We are all pastoral leaders

When leading pastoral care in a school you need to allow all those working with children to explore and develop their own practice, much like you would do for teaching and learning. We are all professionals and responsible for the pastoral care for those we work with, and nobody likes being told they have to do things in a certain way.

To start our pastoral meeting today, myself and my colleague Remi Moynihan (Assistant Principal – Head of Upper School & 6th Form) decided to ask staff to discuss an article written by the author of a fantastic book I am currently reading.
You can read the article yourself here.

‘A School Without Sanctions’ by Steven Baker & Mick Simpson explores how Steven & Mick have changed the way that their special school approaches behaviour through non-confrontational methods based on compassion, wellbeing and rewards. I wanted to give the pastoral team in our school the opportunity to explore the article to find if they felt any of the strategies could be used to better support our pupils. The article focusses on vulnerable children and I felt that this was an area that we could develop.

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Below is a summary of what our fantastic Progress Leaders (Heads of Year) and Form Tutors have decided that they would like to try with our pupils. They used the article as the basis for their conversations and then added their own ideas. The strategies they have identified show that they are a caring team of individuals who really want the best for our pupils. I am sure that by encouraging them to explore and discuss these strategies, the outcomes for our pupils will be far more effective.

  • Thinking time is important.
  • When having a conversation about behaviour take time to ask how they are and how they’ve been. 
  • At the end of the lesson reflect on the positives. Draw a line under the negatives and end positively.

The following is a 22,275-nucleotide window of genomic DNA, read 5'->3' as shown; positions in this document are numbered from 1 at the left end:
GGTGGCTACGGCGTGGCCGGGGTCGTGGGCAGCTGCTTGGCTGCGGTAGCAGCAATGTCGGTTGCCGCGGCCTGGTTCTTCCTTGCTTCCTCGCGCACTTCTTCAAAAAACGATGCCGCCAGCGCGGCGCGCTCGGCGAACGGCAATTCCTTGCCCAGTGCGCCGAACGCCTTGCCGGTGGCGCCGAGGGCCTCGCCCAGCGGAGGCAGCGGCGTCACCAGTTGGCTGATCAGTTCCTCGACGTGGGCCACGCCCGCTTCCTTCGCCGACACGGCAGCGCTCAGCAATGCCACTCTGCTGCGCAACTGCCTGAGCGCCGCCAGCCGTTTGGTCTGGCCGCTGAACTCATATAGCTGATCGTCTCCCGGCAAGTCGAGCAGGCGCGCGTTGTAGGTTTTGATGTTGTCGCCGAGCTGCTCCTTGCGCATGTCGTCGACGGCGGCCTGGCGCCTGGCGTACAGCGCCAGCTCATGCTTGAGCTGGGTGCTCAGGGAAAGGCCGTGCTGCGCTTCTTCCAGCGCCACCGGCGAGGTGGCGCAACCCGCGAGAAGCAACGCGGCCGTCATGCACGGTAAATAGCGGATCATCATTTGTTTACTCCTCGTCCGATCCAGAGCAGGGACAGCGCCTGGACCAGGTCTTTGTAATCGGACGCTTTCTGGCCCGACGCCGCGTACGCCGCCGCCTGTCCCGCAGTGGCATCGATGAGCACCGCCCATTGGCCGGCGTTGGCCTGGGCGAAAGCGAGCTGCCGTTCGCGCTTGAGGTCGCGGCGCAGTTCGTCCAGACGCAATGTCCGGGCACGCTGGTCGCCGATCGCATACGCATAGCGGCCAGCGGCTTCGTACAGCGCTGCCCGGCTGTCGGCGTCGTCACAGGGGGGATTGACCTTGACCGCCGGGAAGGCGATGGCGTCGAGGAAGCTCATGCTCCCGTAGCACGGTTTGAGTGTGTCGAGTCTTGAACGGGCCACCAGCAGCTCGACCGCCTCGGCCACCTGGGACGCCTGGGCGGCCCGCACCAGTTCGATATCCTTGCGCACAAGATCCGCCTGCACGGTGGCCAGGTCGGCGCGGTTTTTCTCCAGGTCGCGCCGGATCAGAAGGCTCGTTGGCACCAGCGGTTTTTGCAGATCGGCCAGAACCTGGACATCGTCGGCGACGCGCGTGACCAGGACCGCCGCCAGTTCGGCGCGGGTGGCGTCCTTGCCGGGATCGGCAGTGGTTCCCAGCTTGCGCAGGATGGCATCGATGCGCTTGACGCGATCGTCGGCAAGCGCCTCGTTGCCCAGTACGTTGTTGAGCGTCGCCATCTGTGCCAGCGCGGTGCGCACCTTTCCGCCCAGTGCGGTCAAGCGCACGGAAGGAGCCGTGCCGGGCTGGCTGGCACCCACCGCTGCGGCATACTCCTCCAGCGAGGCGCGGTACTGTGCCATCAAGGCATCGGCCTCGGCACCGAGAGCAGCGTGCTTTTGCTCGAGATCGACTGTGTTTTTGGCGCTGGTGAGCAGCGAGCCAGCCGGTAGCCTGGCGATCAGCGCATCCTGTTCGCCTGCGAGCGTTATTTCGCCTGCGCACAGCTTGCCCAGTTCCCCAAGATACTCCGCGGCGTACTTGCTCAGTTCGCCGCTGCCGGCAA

• Get to know the pupils and have a better understanding of the underlying reasons for their behaviour.
  • Use restorative language (what happened? What were you thinking? What needs to happen now?) – non-judgemental
  • Consequential choices show that you are being fair. 
  • Catching them being good. How can we do this online? – engaging parents to support in catching them being good at home?
  • Kill it with kindness.
  • It is removing the punishment, not the consequence. The consequence is what happens and is not necessarily a bad thing = restorative justice. 
  • 6th form = treating them in a better manner, as young adults. Older pupils can feel disrespected when told off. Sometimes they do need to be told though.
  • Consistency is the key.
  • Think about the time of day and your own mood. Take a breath and don’t allow impatience or frustration to cloud your judgement.

In summary, top down leadership is needed sometimes, but in developing the culture of a school you need everyone to be involved and have their own voice in the process. I have seen this first hand today and cannot wait to see what the impact will be.

Published by Matthew Domine

Secondary School Deputy Principal. Pastoral leader and music teacher.

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